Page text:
Dark costumes, dark lighting, dark subject: romance is hollow, love is impermanent and fickle, lust and deception rule. What is a good tenor to do but beat his heart to a sweaty pulp with musical accompaniment? Of course he must rely on his muse, his friend and anchor, to point him back to poetry and the metaphysical.
Director Angelo Gobbato has poured this 19th century opera through a fine sieve of modern references, (‘Edgar Allan Poe, Roald Dahl and American Horror Story’, says Gobbato) and the music gets caught on the wiry threads of alcohol, human engineering, fraudulent doctors, and a stage so crammed with detail it is distracting. The first act had me wondering which way was front, who was important and why all those girls were hanging about. But the rich arias and duets pour through and are satisfying, despite some weird theatrical devices (a jar full of eyes – from Roald Dahl’s cookery book perhaps? – and a tinfoil platform over the orchestra pit, where the best action happens).
The staging has the orchestra at the back, like latecomers who are crammed into the courtyard, and this made me listen for them more attentively. Occasionally we see them on a screen, and can recognise conductor Kamal Khan’s distinctive profile. Based around a scaffolding frame, Michael Mitchell’s set includes Banksy-esque graffitied walls, distorted triptych mirrors, and a projector screen, while movable props range from fully-stocked bar cabinets and a vase full of white lilies to acrobats’ hoops and medical drips hanging from the theatre flies. With lighting by Fahiem Baardien, it moves swiftly and seamlessly between the bizarre and the surreal.
There are three stories within this story, all being told at the bar during an opera show (a typical self-referential touch from Offenbach). Hoffman (Tshepo Moagi) is a poet unlucky in love: first he falls in love with a mechanical doll, Olympia, whom he views through magical spectacles, which make her appear human. He is spectacularly booted around the stage for his trouble. He captures the audience with his rich voice and sensitive modulation, and so has our unconditional sympathy.
Maudé Montierre as Olympia on opening night had drawn the short straw with the costumes. Supposedly dressed as a dominatrix, she looked more like a wetsuited diver who had lost a fight with some kelp. While Montierre’s voice is very suited to the doll’s showy aria, she was a little subdued or perhaps not stretching herself to the limit, as she has performed better in a recent Spanish concert. Her portrayal of the doll’s winding down and needing to be wound up again was vivid; the modern version of ‘winding up with a key’ is here a sort of taser or stun gun which is first introduced as if it has been ensconced in her body all along. The lewd re-starting of the doll made me uncomfortable and I thought it was unnecessarily humiliating for Montierre herself and perhaps for some of the other cast members. Indeed the sexually explicit movements throughout the act sometimes caused the audience to disengage, settling down only in the second act.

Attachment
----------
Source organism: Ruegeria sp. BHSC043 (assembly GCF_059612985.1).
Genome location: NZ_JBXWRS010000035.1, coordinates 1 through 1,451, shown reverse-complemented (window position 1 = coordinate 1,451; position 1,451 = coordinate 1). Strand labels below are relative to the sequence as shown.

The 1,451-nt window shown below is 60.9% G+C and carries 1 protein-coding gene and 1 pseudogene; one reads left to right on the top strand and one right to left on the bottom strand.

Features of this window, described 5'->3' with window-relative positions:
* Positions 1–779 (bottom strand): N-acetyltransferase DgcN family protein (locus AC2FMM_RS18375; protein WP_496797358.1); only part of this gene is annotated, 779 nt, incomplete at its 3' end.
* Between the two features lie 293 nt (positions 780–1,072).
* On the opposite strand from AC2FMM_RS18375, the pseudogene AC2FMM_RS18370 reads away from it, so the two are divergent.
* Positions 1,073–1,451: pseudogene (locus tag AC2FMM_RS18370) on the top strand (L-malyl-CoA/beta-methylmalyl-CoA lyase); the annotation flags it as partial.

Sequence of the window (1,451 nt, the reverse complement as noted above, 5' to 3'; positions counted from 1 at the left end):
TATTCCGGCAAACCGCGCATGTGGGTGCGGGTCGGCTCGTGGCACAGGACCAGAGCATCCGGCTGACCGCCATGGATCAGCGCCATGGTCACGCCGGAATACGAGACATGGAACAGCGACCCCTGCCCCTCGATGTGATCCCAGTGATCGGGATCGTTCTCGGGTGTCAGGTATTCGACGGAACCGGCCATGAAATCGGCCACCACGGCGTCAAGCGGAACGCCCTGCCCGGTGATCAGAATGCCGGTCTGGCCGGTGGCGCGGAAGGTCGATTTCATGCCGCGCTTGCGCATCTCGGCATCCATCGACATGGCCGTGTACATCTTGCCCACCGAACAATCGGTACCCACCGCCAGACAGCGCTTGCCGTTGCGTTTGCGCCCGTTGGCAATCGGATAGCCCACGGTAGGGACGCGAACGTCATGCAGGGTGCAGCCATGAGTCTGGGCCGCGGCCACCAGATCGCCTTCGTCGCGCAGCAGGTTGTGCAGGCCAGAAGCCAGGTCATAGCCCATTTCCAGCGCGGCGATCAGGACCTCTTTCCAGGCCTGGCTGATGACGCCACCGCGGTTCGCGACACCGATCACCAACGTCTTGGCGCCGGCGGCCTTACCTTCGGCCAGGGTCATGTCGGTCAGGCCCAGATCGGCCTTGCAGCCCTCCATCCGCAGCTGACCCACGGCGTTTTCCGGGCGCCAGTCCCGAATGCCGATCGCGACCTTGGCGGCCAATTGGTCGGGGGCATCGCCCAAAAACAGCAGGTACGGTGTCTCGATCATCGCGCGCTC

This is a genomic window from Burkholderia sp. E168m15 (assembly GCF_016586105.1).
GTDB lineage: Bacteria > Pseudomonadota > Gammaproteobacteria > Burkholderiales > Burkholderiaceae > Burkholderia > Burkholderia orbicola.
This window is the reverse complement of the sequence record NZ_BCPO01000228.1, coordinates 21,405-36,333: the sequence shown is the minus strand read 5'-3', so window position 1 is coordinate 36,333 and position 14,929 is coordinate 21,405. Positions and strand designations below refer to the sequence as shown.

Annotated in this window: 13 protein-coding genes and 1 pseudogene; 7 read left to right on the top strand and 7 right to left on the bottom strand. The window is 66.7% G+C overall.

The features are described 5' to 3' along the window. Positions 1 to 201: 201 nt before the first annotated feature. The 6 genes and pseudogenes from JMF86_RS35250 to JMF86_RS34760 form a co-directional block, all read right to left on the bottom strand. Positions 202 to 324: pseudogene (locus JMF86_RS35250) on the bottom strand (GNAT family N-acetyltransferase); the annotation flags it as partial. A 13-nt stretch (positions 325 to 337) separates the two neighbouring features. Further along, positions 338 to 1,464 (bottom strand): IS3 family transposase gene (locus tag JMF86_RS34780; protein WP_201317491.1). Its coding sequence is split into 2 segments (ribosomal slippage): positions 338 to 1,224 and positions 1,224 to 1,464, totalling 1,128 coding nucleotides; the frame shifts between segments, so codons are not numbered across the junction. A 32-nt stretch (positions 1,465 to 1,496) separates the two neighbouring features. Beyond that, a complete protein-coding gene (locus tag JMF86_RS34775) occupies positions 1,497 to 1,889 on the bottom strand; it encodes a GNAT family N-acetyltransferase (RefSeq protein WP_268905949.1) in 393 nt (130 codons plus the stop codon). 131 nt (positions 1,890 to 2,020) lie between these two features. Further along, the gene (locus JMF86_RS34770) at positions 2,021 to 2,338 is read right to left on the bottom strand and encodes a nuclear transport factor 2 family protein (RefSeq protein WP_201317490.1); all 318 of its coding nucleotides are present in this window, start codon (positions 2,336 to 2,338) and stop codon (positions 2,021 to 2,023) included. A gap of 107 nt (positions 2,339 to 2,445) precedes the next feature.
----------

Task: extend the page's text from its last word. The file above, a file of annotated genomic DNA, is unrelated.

Hoffman’s second love story is about Antonia, a frail young opera singer who dies while singing a satisfyingly beautiful aria. Soprano Hlengiwe Mkhwanazi has a sure fluidity, with subtle expression and tenderness, exactly what the audience had come to hear: the outpourings of the heart. Again, Moagi was deeply pleasing. Special mention must be made of the deaf household servant, Frantz (played by Siphesihle Madena) who was both funny and convincing, and he also has a very interesting voice.
Hoffman’s third courtship is to Giulietta, a casino entertainer who steals his reflection, only to die by accidentally drinking poison. Violina Anguelov is, as always, confident and quite special as the manipulative Giulietta, her dark looks and red scarf matching her dramatic singing and natural expression in the role.
But it is Moagi who is the best reason to see this show. He embodies Hoffman with nuance, continuity, and the passion of his adoration of the three women. Karen van der Walt as Hoffman’s muse, who masquerades as his friend Nicklauss, is a good partner in terms of matching Moagi’s quality and going beyond it with her individual colour. In the epilogue to the three stories, she reveals herself as the female muse and encourages Hoffman to stick to poetry as it is more enduring than love.
The dancers, choreographed by Sean Bovim, add an expressive and highly watchable element, especially those lithe young male acrobats. See if you can spot the dancer pulling the revolving stage around with an invisible rope, for the curtain call.
Angelo Gobbato has clearly had fun with the modernising of The Tales of Hoffman though some may feel that a few of the gestures in Act I are inappropriate and aversive rather than erotic. Overall this show is good entertainment, and despite being sprinkled with more disturbing orgiastic gyrations after the first act, the UCT Opera School and Cape Town Opera’s production is a satisfying and entertaining spectacle, with eye-catching staging, ear-pleasing singing and impressive acting from a cast of young talent.
Pauline de Villiers
The Writing Room
UCT Opera School and Cape Town Opera’s production of The Tales of Hoffman runs at the Artscape Theatre 24 – 29 November 2012.